What are your day to day responsibilities? How do you balance it all?

It is so hard to balance, I need to learn the secret to it. It is a juggling act. I over-extend myself sometimes! I have started putting restrictions because I want to get my play done and that is a priority. I start my morning with meditation or a chant session. Then I feed my baby. I take my older daughter to camp or school. On a good day, I try to write. Sometimes I have meetings about designing clothes. This is really my passion, fashion. I have meetings with various organizations such as Amnesty Internationals. Everyday is different. Some days I have auditions.
When you are writing a play all by yourself, you really need to sit and focus, so I try to do that.

Most notable milestones

Having my children. Maybe I would say getting arrested in the anti-war demonstrations. I feel that although it didn’t change the issue, at least I was putting the way I felt into action. I took action. I feel so passionately about how there is no reason for war in any situation.

What’s the niche?

Being of two different cultures. My love of theater also makes me unique. Theater is so separate in this town from movies. Also, my politics color what I think and do. I try to pick parts that are political. I have turned down parts to play terrorists on TV. I played in an episode of The Practice where I played an Iranian woman, and that was fine. But I turn down roles of terrorists that perpetuate stereotypes.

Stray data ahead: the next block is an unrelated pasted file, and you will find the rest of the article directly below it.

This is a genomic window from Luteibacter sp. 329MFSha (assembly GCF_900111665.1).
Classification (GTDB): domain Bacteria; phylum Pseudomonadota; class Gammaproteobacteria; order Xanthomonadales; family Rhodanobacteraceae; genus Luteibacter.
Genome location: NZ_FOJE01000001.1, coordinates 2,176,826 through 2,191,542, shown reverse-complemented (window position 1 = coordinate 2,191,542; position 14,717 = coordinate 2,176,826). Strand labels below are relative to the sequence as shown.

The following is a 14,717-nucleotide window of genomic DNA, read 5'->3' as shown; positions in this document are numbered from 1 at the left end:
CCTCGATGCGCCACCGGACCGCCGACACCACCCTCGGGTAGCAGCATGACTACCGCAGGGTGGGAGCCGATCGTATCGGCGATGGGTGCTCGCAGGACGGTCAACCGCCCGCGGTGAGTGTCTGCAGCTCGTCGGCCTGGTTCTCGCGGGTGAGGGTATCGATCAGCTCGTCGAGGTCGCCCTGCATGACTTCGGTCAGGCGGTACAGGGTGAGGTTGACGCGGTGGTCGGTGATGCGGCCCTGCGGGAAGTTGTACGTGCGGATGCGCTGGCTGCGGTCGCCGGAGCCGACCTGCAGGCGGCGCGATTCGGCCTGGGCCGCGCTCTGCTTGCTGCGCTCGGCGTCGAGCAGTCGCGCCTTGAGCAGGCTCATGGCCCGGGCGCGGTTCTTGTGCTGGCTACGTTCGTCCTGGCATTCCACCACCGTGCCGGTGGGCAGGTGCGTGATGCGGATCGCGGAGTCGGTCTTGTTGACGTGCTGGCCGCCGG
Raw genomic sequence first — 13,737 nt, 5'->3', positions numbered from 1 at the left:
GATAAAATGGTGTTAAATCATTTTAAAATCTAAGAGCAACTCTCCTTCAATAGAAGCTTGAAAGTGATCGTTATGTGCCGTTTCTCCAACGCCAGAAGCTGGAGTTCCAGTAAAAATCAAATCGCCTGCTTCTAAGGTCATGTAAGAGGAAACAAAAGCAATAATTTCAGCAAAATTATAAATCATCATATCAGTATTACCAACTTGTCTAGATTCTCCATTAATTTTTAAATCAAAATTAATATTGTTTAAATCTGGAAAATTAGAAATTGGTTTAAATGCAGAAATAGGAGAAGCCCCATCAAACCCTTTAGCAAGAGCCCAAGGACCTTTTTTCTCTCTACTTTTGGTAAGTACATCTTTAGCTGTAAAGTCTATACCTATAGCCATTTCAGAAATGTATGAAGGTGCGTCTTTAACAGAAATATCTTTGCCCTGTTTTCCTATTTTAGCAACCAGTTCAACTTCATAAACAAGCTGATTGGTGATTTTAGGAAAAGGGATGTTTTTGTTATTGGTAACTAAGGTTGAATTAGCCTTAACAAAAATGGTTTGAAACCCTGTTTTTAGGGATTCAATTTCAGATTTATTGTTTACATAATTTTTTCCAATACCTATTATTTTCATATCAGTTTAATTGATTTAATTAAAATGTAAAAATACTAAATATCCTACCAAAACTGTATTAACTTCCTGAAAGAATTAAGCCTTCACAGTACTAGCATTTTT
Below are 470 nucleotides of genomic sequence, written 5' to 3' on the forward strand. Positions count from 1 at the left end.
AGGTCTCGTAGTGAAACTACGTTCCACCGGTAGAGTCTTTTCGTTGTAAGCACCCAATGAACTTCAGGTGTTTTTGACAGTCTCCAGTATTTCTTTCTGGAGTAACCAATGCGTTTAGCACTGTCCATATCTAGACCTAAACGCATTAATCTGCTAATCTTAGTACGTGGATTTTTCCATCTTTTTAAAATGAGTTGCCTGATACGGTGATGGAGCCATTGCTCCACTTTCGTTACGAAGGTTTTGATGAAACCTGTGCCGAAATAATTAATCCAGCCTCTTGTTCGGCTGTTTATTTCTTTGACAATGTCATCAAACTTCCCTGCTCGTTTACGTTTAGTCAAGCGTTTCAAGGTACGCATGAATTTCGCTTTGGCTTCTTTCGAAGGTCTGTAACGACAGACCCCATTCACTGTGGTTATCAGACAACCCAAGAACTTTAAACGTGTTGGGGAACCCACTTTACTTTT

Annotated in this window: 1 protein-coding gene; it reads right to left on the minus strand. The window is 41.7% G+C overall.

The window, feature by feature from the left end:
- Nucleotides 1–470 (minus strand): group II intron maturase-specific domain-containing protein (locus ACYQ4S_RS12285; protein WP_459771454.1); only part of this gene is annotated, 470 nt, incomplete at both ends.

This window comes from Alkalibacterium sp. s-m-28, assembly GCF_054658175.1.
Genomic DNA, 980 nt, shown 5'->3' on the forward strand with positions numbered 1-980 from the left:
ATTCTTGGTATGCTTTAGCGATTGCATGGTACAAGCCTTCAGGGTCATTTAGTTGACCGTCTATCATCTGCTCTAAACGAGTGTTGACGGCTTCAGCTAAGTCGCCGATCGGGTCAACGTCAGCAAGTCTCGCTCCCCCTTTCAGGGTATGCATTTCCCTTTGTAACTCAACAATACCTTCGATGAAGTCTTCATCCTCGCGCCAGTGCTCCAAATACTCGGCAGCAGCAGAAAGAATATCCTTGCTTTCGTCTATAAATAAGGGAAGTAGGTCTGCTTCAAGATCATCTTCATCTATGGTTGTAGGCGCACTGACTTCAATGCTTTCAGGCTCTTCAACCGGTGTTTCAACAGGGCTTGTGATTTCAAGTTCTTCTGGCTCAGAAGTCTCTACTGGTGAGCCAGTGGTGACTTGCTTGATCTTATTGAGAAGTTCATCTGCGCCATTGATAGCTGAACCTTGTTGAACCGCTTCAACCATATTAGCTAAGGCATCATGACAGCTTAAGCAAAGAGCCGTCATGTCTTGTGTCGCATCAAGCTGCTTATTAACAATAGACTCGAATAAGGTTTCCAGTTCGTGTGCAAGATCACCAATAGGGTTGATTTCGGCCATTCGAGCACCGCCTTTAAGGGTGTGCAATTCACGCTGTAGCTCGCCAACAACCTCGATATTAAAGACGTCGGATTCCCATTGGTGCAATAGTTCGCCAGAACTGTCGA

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Scene from “David and Layla”

What’s in store for the future?

I am producing a film called The Persian Bride, which is a beautiful book about an Englishman who goes to Iran in the 70s. I am also producing another film called “Relative Insanity”. In addition, I want to take more action with Amnesty International. I have a idea where I want to make a videotape and send it to people globally. It will be the statement “I’m sorry.” And I want to film people here in America for it. I want to send it to Iraq and other countries because I want people to see another face to Americans. Because America does a lot for other countries, a lot of money is donated for great causes, and I want people to see that.

What are unexpected things you have learned along the way?

I think we all yearn for success and money, material things – the things we think will make us happy. I have realized that relationships with family and being in touch with nature are the things that make me happy, not success and money. What I really long for is to go for a walk in nature with my kids.

How did you initially get involved with the movie? Why did you want to take the role of “Layla”?

The casting director thought of me and I came in audition ….I loved that the lead in a film was a Middle Eastern woman. There haven’t been a lot of films on Kurdish culture, and this film sheds light on the plight of Kurdish people. We hear a lot about Palestinian and Armenian persecution, but I feel we know very little about the Kurds. Jay Jonroy, the brilliant director of “David and Layla” was instrumental in my involvement this project. His passion for film and dedication to the cause of human rights made it attractive for me.

What was the greatest lesson you learned from your participation with this movie?

I learned more about Kurdish history. Also, I learned that less is more. We had so little money, but with the brilliance of Jay and the cinematographer, we were able to make a little go a long way.